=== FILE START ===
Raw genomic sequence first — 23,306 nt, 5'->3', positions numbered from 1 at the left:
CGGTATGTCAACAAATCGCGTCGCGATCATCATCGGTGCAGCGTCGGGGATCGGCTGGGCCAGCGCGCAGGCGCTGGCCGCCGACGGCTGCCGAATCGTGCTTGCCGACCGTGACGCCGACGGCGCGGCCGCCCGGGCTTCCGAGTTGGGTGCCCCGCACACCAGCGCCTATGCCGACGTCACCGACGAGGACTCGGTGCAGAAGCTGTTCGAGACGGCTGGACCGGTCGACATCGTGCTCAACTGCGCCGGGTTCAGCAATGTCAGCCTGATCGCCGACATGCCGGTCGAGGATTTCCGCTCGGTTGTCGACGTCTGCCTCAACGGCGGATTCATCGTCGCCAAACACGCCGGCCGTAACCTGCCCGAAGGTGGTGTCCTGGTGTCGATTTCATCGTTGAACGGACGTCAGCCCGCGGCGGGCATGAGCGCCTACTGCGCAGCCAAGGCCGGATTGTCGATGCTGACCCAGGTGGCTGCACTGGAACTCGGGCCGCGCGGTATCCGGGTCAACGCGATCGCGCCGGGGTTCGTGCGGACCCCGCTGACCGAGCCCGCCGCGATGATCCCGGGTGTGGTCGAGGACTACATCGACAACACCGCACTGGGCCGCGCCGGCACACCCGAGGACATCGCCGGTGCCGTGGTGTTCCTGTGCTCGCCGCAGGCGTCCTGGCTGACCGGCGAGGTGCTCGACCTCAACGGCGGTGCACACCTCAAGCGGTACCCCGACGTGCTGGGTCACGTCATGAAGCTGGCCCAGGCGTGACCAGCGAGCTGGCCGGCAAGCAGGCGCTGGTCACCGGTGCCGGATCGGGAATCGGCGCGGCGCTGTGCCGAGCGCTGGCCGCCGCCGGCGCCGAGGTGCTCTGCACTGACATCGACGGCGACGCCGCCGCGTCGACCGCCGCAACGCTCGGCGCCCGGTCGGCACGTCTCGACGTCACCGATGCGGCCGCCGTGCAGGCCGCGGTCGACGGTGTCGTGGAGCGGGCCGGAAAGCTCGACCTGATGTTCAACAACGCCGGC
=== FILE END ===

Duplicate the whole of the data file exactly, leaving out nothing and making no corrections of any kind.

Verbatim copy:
Raw genomic sequence first — 23,306 nt, 5'->3', positions numbered from 1 at the left:
CGGTATGTCAACAAATCGCGTCGCGATCATCATCGGTGCAGCGTCGGGGATCGGCTGGGCCAGCGCGCAGGCGCTGGCCGCCGACGGCTGCCGAATCGTGCTTGCCGACCGTGACGCCGACGGCGCGGCCGCCCGGGCTTCCGAGTTGGGTGCCCCGCACACCAGCGCCTATGCCGACGTCACCGACGAGGACTCGGTGCAGAAGCTGTTCGAGACGGCTGGACCGGTCGACATCGTGCTCAACTGCGCCGGGTTCAGCAATGTCAGCCTGATCGCCGACATGCCGGTCGAGGATTTCCGCTCGGTTGTCGACGTCTGCCTCAACGGCGGATTCATCGTCGCCAAACACGCCGGCCGTAACCTGCCCGAAGGTGGTGTCCTGGTGTCGATTTCATCGTTGAACGGACGTCAGCCCGCGGCGGGCATGAGCGCCTACTGCGCAGCCAAGGCCGGATTGTCGATGCTGACCCAGGTGGCTGCACTGGAACTCGGGCCGCGCGGTATCCGGGTCAACGCGATCGCGCCGGGGTTCGTGCGGACCCCGCTGACCGAGCCCGCCGCGATGATCCCGGGTGTGGTCGAGGACTACATCGACAACACCGCACTGGGCCGCGCCGGCACACCCGAGGACATCGCCGGTGCCGTGGTGTTCCTGTGCTCGCCGCAGGCGTCCTGGCTGACCGGCGAGGTGCTCGACCTCAACGGCGGTGCACACCTCAAGCGGTACCCCGACGTGCTGGGTCACGTCATGAAGCTGGCCCAGGCGTGACCAGCGAGCTGGCCGGCAAGCAGGCGCTGGTCACCGGTGCCGGATCGGGAATCGGCGCGGCGCTGTGCCGAGCGCTGGCCGCCGCCGGCGCCGAGGTGCTCTGCACTGACATCGACGGCGACGCCGCCGCGTCGACCGCCGCAACGCTCGGCGCCCGGTCGGCACGTCTCGACGTCACCGATGCGGCCGCCGTGCAGGCCGCGGTCGACGGTGTCGTGGAGCGGGCCGGAAAGCTCGACCTGATGTTCAACAACGCCGGC